In a changing world, the EU wants to become a smart, sustainable and inclusive economy and Europe 2020 is the EU’s growth strategy for the coming decade. Three mutually reinforcing priorities aim to help the EU and the Member States deliver high levels of employment, productivity and social cohesion. The 3 are Smart Growth, Sustainable Growth and Inclusive Growth.
Sustainable growth covers initiatives for a resource efficient, greener and more competitive economy and Inclusive Growth, for a high-employment economy delivering economic, social and territorial cohesion. http://ec.europa.eu/europe2020/index_en.htm
What about ‘Smart Growth’?
Even before the economic crisis, there were 80m people in the EU Member States at risk of poverty — people with low or basic skills who benefited less from lifelong learning than more educated people — including 19m children. 8% of working people do not earn enough to make it above the poverty line and by 2020, 16m more jobs will require high qualifications, with 12m fewer jobs requiring low skill-levels. Acquiring and building on new skills is ever more important.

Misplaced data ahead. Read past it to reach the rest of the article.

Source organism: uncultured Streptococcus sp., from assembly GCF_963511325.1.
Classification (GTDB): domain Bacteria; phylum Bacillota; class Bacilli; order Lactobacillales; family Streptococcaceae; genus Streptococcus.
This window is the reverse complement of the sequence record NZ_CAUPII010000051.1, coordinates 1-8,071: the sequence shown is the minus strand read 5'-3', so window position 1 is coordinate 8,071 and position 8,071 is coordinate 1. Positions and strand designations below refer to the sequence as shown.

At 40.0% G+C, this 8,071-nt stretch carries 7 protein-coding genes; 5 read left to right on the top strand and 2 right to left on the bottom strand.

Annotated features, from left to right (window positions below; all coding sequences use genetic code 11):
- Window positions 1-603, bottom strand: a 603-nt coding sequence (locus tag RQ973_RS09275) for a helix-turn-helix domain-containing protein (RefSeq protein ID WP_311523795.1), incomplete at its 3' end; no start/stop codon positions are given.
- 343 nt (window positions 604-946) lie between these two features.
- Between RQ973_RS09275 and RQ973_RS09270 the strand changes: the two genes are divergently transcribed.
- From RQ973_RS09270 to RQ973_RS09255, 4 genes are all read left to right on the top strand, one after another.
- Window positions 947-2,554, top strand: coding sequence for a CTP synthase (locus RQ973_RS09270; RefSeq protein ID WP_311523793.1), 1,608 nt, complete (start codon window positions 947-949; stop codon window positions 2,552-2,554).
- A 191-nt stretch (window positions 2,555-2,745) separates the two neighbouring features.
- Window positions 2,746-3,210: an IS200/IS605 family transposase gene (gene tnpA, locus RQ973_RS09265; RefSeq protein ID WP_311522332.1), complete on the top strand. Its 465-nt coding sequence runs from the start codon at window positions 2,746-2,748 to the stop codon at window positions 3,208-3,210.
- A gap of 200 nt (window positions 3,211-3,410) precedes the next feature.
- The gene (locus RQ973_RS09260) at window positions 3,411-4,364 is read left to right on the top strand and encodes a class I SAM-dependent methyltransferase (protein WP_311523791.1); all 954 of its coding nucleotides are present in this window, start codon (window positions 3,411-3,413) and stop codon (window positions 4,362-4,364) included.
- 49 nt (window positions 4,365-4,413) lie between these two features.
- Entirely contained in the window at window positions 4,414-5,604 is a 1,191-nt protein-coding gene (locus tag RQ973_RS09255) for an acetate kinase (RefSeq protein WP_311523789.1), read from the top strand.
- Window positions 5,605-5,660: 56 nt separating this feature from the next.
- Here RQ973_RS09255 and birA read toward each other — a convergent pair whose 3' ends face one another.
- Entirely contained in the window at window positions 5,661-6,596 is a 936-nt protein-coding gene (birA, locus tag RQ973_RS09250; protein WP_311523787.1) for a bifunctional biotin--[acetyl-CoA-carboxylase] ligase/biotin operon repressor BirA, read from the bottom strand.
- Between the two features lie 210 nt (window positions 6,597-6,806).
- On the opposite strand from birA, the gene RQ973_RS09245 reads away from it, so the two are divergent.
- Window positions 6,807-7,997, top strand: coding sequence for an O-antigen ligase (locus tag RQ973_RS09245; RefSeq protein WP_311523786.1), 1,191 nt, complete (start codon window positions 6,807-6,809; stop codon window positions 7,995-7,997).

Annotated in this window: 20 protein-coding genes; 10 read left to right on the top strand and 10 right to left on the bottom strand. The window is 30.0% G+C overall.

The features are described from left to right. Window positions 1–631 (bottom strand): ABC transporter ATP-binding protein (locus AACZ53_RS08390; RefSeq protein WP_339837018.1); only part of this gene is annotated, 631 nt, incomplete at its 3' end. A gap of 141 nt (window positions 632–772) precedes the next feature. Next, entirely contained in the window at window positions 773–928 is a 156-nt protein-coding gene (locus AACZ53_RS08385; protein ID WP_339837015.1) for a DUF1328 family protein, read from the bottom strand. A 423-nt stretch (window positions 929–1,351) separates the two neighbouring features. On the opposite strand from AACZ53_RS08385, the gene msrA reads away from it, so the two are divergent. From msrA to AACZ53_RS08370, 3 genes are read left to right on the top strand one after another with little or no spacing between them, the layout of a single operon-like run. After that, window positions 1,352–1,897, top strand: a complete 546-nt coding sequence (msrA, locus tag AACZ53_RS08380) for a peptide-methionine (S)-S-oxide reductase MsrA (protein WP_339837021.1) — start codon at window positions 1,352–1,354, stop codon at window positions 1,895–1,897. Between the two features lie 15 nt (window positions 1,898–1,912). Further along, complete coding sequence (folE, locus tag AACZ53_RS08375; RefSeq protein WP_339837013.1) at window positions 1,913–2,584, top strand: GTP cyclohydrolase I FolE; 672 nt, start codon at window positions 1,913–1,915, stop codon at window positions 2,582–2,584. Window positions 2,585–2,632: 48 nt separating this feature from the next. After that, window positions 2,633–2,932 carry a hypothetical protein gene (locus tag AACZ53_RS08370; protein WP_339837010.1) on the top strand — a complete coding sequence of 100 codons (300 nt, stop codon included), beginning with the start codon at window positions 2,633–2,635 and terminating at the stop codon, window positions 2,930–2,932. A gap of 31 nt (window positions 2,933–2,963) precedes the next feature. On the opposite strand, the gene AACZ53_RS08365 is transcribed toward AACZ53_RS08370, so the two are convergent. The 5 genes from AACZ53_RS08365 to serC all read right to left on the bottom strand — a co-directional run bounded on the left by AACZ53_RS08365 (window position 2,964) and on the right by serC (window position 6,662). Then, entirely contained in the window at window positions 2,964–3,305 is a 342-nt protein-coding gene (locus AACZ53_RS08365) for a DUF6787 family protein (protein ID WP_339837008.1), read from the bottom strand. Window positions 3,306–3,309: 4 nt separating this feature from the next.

Europe needs ‘smart growth’ because its lower growth than its main competitors is largely due to a productivity gap partly caused by:
- lower levels of investment in R&D and innovation
- insufficient use of information/communications technologies
- difficult access to innovation in some sections of society
European firms currently account for just a quarter of the €2 trillion global market for information/communication technologies and slow implementation of high-speed internet affects Europe’s ability to innovate, spread knowledge and distribute goods and services, and leaves rural areas isolated. In the area of Education/training, some 25% of European school children have poor reading skills and too many young people leave education/training without qualifications. Numbers attaining medium-level qualifications are better, but the qualifications often fail to match labour market needs. Indeed, under a third of Europeans aged 25-34 have a university degree (40% in the US, over 50% in Japan) and European universities rank poorly in global terms – only 2 are in the world top 20.